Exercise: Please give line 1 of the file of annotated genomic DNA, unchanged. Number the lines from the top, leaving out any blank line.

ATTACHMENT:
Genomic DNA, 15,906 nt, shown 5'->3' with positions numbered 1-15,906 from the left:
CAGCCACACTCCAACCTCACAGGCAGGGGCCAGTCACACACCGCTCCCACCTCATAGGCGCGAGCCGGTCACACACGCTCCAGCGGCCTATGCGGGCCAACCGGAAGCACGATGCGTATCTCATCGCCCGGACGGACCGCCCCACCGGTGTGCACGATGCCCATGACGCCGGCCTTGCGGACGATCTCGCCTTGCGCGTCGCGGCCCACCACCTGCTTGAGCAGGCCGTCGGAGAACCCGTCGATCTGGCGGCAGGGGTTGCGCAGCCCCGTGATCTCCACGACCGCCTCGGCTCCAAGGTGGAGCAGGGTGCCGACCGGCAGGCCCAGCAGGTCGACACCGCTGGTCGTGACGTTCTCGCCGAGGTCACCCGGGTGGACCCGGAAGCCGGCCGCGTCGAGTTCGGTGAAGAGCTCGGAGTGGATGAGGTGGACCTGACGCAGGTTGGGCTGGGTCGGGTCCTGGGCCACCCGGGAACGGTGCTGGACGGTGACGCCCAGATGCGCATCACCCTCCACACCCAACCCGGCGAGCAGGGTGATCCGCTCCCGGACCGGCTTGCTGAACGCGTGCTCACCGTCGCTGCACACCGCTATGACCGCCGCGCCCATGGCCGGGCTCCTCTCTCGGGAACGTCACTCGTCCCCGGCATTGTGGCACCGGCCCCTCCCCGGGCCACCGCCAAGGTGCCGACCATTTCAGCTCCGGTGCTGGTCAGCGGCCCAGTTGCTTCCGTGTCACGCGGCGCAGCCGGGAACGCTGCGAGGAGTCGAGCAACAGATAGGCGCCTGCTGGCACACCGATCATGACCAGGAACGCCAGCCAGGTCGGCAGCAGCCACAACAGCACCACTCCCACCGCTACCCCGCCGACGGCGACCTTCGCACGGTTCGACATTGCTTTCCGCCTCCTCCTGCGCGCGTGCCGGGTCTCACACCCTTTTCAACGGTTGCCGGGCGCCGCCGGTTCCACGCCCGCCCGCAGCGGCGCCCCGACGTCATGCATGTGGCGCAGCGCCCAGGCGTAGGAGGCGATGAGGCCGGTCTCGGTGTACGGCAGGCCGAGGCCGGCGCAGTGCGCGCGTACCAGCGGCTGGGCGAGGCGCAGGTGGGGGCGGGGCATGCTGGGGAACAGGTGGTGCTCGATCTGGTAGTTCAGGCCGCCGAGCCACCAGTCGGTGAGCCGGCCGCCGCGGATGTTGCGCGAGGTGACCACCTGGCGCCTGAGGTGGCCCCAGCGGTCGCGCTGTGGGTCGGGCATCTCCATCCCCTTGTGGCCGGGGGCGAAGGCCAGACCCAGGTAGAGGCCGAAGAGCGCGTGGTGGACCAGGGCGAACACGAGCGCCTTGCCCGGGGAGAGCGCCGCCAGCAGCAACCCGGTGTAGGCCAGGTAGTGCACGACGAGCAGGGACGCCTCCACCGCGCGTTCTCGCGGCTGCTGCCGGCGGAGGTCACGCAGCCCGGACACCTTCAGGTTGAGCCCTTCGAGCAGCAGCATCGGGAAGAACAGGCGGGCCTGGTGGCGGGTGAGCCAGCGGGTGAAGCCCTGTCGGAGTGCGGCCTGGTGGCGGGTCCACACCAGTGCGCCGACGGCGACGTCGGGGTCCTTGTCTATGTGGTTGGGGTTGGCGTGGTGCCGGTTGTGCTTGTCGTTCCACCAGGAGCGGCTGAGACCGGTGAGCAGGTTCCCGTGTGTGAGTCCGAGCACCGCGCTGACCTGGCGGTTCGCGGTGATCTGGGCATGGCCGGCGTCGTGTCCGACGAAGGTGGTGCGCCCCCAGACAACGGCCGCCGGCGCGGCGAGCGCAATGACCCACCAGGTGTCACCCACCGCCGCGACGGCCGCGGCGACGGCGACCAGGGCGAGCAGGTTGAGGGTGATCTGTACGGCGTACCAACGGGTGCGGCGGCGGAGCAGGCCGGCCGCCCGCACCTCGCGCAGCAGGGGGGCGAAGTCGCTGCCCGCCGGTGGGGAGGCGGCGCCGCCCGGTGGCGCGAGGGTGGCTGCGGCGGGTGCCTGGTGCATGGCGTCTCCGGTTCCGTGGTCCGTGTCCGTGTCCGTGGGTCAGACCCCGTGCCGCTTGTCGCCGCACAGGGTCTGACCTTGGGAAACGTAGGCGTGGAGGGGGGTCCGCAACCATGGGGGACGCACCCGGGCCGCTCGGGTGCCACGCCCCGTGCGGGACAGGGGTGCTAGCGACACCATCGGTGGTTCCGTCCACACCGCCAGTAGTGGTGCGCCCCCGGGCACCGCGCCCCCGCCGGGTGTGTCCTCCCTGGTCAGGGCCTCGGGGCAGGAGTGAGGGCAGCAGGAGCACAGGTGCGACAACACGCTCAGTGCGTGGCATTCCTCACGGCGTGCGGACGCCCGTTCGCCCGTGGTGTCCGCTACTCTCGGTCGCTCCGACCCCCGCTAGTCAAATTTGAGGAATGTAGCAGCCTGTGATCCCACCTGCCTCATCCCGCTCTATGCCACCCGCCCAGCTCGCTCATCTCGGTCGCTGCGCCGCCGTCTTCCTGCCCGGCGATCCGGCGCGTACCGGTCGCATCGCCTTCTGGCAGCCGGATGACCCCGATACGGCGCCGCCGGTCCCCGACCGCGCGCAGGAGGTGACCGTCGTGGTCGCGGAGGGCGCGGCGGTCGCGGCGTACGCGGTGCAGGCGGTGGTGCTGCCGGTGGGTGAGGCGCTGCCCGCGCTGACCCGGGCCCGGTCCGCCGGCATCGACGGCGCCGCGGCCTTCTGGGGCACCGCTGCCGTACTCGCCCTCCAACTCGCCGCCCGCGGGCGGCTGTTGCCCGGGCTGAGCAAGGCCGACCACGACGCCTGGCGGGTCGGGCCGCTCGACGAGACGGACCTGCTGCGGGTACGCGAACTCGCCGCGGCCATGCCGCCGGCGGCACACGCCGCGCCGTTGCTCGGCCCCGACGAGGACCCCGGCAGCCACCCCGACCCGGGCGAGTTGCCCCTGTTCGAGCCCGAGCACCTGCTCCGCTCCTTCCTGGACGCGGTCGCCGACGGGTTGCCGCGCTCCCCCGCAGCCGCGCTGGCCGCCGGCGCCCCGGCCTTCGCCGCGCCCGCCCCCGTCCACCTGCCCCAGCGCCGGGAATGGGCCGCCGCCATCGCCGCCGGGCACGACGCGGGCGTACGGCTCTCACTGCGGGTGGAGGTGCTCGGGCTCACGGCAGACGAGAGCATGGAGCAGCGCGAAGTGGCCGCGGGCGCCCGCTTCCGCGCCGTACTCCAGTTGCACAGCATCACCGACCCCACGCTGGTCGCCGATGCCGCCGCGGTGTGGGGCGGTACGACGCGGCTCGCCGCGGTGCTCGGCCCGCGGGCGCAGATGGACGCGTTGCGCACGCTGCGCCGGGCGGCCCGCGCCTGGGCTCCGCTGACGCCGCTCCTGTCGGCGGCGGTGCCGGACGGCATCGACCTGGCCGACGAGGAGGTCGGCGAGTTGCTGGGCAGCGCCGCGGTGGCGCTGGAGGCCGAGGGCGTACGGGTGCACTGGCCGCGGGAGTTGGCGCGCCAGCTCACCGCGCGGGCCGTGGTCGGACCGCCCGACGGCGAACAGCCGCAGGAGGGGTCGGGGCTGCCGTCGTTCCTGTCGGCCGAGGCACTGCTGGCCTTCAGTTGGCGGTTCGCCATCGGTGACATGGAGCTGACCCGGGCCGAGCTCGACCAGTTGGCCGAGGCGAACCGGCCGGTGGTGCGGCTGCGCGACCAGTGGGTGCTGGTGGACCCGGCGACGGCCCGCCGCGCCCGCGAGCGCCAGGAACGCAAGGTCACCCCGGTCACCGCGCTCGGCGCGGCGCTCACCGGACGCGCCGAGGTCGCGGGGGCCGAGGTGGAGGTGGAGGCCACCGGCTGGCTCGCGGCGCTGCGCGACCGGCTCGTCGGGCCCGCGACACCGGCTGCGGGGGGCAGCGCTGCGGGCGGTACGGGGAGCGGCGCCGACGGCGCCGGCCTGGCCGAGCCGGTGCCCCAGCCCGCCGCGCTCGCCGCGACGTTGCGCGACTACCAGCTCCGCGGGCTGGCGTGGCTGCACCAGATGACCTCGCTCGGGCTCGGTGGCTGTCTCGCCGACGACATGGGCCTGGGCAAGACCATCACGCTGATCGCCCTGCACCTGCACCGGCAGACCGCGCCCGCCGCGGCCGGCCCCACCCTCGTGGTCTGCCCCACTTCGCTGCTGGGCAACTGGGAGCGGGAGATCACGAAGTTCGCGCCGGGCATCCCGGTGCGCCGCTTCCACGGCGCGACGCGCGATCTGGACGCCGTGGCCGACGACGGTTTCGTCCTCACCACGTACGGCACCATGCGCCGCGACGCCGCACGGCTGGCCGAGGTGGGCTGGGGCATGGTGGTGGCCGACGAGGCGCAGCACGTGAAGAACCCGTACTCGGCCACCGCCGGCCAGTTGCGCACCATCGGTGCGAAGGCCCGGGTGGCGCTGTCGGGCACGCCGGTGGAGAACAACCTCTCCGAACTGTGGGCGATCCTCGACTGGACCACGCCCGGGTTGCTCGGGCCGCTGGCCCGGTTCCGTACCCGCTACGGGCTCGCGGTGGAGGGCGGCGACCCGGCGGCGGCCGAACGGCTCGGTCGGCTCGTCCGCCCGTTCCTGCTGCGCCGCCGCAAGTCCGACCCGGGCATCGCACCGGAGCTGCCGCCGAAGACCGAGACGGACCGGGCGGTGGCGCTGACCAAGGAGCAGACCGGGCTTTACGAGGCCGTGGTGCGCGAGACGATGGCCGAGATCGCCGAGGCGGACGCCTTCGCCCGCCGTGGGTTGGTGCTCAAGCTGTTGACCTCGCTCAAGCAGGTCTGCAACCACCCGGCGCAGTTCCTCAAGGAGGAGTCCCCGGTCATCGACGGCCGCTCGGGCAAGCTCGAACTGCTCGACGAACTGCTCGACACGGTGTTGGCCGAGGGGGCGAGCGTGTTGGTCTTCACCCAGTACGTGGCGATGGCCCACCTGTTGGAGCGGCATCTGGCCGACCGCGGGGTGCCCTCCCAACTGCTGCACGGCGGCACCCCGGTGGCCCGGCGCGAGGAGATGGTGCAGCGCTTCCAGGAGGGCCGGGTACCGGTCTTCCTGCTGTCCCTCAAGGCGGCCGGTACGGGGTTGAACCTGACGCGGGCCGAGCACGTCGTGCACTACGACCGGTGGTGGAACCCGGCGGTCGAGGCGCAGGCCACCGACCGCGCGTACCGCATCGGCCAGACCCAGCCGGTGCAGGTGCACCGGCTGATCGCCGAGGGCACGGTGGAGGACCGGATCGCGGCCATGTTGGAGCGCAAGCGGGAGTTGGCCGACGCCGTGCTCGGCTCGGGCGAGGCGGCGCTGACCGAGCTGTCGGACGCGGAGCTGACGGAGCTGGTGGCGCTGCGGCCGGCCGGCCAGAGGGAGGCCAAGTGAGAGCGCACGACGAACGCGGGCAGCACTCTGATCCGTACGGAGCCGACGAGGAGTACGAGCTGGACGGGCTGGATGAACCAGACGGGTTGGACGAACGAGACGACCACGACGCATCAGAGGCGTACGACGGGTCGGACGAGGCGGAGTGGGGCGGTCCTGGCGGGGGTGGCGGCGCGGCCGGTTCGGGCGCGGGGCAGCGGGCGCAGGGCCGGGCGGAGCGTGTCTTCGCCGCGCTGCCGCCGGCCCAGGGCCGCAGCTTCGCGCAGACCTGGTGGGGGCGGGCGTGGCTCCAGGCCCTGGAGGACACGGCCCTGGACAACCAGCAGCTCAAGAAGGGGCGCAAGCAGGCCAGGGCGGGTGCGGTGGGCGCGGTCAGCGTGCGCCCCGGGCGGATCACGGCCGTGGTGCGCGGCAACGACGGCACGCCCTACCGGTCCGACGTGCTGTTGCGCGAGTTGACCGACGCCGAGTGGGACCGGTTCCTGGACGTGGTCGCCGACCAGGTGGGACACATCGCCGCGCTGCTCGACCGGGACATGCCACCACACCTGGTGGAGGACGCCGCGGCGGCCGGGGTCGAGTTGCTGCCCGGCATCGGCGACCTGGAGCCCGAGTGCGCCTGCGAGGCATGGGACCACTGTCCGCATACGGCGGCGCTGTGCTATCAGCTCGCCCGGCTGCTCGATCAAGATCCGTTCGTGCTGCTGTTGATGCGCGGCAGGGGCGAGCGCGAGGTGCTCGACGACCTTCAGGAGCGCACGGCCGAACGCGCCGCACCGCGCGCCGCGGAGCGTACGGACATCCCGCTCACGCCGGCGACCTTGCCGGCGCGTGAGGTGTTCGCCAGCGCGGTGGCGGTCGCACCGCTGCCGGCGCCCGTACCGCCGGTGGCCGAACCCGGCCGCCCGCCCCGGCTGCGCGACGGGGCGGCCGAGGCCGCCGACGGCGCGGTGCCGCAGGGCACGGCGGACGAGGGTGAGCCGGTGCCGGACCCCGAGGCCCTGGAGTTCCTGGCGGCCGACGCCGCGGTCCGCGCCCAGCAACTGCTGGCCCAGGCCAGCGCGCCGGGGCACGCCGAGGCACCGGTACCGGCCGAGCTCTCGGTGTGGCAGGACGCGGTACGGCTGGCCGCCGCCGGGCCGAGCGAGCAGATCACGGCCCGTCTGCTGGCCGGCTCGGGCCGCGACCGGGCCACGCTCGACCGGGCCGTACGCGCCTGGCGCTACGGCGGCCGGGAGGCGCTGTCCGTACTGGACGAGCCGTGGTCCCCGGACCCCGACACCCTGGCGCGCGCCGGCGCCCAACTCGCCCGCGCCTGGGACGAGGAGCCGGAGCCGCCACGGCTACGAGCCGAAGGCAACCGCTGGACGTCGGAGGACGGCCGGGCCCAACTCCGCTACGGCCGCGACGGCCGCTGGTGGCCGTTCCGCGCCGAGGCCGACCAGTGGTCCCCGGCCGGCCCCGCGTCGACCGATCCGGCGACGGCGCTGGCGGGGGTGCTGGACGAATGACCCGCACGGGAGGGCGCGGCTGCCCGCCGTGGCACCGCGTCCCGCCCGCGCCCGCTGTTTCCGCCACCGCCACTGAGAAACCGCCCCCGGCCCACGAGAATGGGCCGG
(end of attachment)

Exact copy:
Genomic DNA, 15,906 nt, shown 5'->3' with positions numbered 1-15,906 from the left: